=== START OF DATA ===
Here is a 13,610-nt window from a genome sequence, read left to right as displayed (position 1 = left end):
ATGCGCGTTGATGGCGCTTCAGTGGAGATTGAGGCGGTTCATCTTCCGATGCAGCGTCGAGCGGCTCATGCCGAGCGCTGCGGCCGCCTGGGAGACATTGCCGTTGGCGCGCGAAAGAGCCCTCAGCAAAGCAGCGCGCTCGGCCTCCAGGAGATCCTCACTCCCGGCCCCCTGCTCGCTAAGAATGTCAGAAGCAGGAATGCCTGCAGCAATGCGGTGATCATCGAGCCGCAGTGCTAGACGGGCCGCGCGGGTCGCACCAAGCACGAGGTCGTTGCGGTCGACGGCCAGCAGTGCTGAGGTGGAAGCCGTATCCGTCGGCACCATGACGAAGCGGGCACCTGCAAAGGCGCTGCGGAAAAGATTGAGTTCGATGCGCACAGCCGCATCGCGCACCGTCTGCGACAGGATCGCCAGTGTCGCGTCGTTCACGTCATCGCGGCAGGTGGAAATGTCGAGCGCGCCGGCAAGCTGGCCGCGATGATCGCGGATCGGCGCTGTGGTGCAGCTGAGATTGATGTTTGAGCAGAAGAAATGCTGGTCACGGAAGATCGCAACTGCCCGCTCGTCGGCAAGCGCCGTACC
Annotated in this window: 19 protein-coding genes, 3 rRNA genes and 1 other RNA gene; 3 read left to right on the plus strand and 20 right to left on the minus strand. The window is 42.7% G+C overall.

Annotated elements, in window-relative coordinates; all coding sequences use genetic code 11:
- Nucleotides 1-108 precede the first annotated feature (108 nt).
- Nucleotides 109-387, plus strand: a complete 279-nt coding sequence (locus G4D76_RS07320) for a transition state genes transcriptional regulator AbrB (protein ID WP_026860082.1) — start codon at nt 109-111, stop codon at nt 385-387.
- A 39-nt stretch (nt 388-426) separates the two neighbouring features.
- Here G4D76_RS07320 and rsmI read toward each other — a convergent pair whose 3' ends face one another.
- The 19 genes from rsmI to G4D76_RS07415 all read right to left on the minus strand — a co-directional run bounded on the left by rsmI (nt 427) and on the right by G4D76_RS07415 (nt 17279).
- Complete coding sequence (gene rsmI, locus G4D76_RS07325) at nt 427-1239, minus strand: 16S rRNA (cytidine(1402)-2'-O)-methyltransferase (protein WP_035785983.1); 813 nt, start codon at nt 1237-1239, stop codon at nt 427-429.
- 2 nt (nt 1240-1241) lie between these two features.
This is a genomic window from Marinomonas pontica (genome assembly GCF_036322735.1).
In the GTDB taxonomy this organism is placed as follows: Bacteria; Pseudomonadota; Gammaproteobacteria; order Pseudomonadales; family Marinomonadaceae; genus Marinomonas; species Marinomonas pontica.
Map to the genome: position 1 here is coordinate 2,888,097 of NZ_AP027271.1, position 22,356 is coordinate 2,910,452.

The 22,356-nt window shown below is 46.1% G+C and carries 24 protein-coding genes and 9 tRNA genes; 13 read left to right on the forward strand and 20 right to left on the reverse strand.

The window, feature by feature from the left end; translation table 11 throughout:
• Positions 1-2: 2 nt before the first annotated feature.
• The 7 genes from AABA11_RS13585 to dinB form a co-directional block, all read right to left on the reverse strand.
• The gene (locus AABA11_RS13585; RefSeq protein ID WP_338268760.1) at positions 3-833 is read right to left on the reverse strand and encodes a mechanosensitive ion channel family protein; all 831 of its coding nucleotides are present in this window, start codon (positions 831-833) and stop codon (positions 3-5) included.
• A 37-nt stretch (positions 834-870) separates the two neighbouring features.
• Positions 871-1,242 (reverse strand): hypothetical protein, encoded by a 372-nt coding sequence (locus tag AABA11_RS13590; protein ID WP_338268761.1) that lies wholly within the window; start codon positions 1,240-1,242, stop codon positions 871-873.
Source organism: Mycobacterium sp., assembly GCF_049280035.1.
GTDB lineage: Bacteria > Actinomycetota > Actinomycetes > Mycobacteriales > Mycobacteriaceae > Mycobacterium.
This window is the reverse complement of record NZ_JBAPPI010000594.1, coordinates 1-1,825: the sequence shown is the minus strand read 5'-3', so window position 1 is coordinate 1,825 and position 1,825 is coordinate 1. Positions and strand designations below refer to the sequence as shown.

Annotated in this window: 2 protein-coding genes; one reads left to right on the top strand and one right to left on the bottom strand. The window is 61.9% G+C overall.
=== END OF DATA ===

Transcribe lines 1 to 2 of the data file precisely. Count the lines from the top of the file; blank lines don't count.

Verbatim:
Here is a 13,610-nt window from a genome sequence, read left to right as displayed (position 1 = left end):
ATGCGCGTTGATGGCGCTTCAGTGGAGATTGAGGCGGTTCATCTTCCGATGCAGCGTCGAGCGGCTCATGCCGAGCGCTGCGGCCGCCTGGGAGACATTGCCGTTGGCGCGCGAAAGAGCCCTCAGCAAAGCAGCGCGCTCGGCCTCCAGGAGATCCTCACTCCCGGCCCCCTGCTCGCTAAGAATGTCAGAAGCAGGAATGCCTGCAGCAATGCGGTGATCATCGAGCCGCAGTGCTAGACGGGCCGCGCGGGTCGCACCAAGCACGAGGTCGTTGCGGTCGACGGCCAGCAGTGCTGAGGTGGAAGCCGTATCCGTCGGCACCATGACGAAGCGGGCACCTGCAAAGGCGCTGCGGAAAAGATTGAGTTCGATGCGCACAGCCGCATCGCGCACCGTCTGCGACAGGATCGCCAGTGTCGCGTCGTTCACGTCATCGCGGCAGGTGGAAATGTCGAGCGCGCCGGCAAGCTGGCCGCGATGATCGCGGATCGGCGCTGTGGTGCAGCTGAGATTGATGTTTGAGCAGAAGAAATGCTGGTCACGGAAGATCGCAACTGCCCGCTCGTCGGCAAGCGCCGTACC